“Inheritance” too often dissolves into a rush of “thesaurian” words, overwrought similes, and badly constructed sentences.(It’s worth noting, though, that by the end I wasn’t distracted by this anymore – maybe I was too engaged in the story, or maybe the writing simply gets better as the book goes on).Not only was the writing not up to snuff with his previous work, “Brisingr” barely advanced the story and lapsed into tedious subplots.
The polytheistic dwarves get their turn in “Brisingr” – culminating with what seems to be the manifestation of a deity at a dwarven coronation ceremony.
In “Inheritance,” the spotlight turns to rebel leader Nasuada’s monotheism.
And I am happy to report that it vastly surpassed my expectations.
“Inheritance” picks up immediately after “Brisingr.” Young warrior Eragon and his mentally-linked dragon, Saphira, are finally beginning their campaign against evil King Galbatorix.
If Terry Brooks and Ted Dekker can crank out multiple, well-written 400-page novels within one year, more than three years is ridiculous for an 850-page book.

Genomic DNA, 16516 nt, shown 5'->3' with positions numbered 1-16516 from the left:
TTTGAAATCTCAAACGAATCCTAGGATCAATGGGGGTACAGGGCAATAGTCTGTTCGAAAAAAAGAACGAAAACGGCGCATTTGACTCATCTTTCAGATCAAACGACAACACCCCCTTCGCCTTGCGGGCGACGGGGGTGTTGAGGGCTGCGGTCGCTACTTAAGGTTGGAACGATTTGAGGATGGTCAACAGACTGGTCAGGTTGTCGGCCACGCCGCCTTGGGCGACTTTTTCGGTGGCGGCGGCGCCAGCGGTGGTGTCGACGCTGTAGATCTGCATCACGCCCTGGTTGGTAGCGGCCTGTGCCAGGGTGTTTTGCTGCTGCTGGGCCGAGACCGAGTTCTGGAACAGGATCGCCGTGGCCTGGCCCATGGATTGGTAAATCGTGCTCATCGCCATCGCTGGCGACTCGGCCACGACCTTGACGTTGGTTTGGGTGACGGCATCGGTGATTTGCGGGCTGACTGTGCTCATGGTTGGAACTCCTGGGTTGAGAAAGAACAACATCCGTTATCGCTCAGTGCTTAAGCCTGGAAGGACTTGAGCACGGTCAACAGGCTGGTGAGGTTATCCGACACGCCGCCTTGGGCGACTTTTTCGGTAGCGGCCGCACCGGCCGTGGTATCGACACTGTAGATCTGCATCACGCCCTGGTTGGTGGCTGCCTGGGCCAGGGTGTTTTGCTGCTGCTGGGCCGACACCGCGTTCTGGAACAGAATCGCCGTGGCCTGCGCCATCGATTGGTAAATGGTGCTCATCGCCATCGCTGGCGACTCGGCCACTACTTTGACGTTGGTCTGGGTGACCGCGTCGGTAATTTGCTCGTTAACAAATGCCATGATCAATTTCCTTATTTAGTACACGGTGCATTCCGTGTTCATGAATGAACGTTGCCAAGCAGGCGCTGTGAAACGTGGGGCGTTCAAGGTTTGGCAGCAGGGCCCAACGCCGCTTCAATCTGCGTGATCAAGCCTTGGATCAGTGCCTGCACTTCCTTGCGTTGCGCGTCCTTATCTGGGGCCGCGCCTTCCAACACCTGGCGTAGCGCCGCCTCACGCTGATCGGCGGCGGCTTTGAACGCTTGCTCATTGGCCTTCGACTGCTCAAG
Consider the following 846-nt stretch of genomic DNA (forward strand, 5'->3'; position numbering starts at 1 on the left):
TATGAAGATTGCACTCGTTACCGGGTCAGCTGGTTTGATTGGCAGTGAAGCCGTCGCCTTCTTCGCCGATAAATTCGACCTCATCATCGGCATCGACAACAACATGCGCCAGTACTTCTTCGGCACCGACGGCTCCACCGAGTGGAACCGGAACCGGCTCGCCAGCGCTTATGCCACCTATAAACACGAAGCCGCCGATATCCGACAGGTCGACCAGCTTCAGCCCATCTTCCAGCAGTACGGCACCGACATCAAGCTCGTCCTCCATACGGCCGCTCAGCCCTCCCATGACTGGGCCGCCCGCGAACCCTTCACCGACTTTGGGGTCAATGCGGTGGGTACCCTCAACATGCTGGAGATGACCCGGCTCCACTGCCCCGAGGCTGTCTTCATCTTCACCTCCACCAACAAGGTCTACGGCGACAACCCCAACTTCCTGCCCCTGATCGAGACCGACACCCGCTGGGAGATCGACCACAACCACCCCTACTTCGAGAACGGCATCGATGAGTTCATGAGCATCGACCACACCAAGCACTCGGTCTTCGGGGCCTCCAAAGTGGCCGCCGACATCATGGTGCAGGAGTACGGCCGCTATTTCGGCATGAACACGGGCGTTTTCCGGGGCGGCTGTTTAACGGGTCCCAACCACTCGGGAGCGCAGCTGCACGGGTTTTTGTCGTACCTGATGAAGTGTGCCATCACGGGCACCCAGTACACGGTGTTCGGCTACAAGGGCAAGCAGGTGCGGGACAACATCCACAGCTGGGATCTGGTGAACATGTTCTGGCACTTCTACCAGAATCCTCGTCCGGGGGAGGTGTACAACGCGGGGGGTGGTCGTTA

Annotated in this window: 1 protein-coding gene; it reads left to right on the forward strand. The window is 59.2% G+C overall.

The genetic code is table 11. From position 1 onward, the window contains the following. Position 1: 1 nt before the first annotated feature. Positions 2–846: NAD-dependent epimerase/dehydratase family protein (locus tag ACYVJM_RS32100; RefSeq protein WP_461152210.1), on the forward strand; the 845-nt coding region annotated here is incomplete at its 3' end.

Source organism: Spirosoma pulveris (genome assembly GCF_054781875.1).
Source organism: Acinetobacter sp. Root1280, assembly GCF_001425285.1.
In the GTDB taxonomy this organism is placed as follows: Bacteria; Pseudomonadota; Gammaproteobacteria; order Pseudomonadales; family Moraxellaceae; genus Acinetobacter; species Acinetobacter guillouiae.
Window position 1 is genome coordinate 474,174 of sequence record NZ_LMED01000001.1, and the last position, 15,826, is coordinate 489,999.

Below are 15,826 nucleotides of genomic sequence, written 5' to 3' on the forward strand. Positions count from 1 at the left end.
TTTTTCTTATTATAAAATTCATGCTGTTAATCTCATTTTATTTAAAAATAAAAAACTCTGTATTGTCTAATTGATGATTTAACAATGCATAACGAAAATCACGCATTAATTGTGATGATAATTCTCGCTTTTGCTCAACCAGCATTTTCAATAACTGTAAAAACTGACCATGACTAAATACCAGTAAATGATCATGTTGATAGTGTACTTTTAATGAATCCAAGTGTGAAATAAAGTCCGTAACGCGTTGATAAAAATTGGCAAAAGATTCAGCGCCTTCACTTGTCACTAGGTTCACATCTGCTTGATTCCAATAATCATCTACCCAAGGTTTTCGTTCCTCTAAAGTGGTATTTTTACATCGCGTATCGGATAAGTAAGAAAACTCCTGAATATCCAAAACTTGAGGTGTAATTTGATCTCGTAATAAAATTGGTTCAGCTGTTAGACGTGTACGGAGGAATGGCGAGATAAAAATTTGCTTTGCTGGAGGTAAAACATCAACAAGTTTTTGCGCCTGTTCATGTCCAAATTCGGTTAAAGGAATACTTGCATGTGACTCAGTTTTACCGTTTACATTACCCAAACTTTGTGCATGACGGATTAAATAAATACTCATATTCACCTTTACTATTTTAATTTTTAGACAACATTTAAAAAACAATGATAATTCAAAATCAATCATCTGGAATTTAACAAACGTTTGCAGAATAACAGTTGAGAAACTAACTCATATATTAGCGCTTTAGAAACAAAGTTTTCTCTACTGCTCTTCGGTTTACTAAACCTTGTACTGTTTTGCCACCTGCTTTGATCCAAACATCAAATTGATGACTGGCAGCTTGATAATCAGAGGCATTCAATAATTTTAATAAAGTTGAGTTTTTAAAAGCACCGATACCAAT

Just had to get that off my chest…) One of the great strengths of Paolini’s writing, however, is his fascinating attention to cultural details.If that has to be done by killing off unneeded characters, so be it.These elements shouldn’t have been there in the first place unless they advance the plot somehow.Throughout “Inheritance,” clever little touches are thrown in – the legend of an ancient tribal hero, for instance, or an indestructible sword crafted from “the archetype of an inclined plane” – that keep the book worth reading.Paolini might not be a very good writer of political intrigue, but he’s an outstanding world-builder.The magic and wonder of Paolini’s fantasy universe finally blossoms, and the plot takes some surprisingly mature directions.The fact is, this is an exciting final chapter, and I certainly didn’t expect to be as riveted as I was.From a stylistic standpoint, the book is unfortunately weighed down by Paolini’s poor writing.Particularly in the first half of the book, I found myself stopping mid-paragraph to marvel at the ineptness of Paolini’s prose (and, for that matter, his editor).There are some interesting worldview touches sprinkled throughout the entire series.“Eragon” briefly mentions the beliefs of Eragon’s fellow villagers (a kind of primitive animism), while “Eldest” highlights the atheism of the elves.